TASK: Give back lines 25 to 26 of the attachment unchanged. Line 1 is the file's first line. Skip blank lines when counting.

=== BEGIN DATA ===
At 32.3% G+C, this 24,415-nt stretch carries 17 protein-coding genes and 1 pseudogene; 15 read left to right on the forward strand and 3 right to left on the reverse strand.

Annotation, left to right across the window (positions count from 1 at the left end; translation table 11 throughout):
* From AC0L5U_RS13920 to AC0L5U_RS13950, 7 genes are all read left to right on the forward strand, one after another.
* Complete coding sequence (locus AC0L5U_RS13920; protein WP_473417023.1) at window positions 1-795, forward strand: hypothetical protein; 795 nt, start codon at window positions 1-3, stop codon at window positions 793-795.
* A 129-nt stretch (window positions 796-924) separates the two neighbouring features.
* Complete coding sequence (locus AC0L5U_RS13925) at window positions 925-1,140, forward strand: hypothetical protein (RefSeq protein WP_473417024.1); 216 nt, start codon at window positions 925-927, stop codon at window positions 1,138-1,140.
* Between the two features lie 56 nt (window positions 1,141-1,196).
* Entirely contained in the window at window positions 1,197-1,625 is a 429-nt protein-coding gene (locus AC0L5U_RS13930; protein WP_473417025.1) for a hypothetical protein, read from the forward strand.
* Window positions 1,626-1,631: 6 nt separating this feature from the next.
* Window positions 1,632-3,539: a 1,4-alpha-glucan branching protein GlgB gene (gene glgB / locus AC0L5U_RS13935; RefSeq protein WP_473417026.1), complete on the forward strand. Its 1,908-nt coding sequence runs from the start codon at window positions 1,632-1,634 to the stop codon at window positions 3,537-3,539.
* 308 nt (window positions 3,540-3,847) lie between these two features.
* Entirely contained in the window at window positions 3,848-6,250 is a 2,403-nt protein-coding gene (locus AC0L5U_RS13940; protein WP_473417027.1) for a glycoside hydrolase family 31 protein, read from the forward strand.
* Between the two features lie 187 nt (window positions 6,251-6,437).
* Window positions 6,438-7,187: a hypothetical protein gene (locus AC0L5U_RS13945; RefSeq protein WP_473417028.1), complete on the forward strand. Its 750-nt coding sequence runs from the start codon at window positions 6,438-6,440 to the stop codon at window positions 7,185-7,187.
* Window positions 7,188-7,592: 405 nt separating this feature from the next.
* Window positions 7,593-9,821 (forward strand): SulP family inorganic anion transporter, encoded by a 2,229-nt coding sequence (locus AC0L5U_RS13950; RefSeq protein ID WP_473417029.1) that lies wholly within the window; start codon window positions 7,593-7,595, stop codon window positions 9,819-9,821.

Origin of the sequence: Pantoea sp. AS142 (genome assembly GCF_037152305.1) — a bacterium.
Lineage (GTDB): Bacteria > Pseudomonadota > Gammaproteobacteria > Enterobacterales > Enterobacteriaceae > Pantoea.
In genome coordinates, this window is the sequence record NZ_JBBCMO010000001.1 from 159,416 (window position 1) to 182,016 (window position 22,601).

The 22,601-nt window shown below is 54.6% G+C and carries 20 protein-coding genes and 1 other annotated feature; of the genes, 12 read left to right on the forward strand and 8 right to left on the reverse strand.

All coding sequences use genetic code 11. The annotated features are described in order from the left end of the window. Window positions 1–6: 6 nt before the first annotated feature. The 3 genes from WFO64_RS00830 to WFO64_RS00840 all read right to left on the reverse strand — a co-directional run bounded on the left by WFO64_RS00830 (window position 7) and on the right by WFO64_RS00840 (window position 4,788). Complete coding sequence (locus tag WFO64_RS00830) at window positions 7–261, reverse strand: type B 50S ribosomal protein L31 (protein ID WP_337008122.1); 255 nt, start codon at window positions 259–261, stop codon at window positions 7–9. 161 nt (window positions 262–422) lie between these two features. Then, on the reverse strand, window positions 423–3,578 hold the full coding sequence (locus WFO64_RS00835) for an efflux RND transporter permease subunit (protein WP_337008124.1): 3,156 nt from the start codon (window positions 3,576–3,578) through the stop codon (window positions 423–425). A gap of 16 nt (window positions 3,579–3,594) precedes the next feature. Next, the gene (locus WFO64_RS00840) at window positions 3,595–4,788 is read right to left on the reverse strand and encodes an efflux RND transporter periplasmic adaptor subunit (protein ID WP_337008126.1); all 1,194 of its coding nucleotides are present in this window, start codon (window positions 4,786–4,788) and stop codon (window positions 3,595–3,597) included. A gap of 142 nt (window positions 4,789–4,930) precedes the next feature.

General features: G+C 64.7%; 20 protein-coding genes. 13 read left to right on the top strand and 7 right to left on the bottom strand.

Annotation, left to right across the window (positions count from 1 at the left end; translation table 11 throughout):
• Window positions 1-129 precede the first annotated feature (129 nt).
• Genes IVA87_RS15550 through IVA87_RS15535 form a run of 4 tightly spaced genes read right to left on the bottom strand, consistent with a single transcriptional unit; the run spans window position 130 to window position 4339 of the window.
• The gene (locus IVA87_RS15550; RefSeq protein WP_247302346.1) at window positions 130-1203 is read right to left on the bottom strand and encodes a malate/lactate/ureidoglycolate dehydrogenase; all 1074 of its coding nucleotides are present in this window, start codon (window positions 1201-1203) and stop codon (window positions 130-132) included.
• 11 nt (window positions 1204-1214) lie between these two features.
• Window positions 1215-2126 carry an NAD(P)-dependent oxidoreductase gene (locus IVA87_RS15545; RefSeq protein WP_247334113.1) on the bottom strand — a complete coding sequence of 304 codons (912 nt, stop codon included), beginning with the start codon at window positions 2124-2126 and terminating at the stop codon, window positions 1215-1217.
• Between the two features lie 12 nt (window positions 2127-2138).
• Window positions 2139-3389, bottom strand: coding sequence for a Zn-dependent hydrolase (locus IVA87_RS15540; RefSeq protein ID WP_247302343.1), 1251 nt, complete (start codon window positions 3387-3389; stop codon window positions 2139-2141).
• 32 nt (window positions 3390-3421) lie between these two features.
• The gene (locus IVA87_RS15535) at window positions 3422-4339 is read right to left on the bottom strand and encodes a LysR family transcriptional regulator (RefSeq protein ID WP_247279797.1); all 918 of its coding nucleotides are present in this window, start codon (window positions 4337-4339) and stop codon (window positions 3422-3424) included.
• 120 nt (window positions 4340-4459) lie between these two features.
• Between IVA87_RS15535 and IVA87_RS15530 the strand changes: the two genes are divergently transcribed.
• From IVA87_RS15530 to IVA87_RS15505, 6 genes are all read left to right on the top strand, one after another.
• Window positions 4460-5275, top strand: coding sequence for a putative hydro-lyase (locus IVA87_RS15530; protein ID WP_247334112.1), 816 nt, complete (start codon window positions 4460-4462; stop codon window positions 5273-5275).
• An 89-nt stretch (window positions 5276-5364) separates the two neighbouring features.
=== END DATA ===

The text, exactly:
• Genes IVA87_RS15550 through IVA87_RS15535 form a run of 4 tightly spaced genes read right to left on the bottom strand, consistent with a single transcriptional unit; the run spans window position 130 to window position 4339 of the window.
• The gene (locus IVA87_RS15550; RefSeq protein WP_247302346.1) at window positions 130-1203 is read right to left on the bottom strand and encodes a malate/lactate/ureidoglycolate dehydrogenase; all 1074 of its coding nucleotides are present in this window, start codon (window positions 1201-1203) and stop codon (window positions 130-132) included.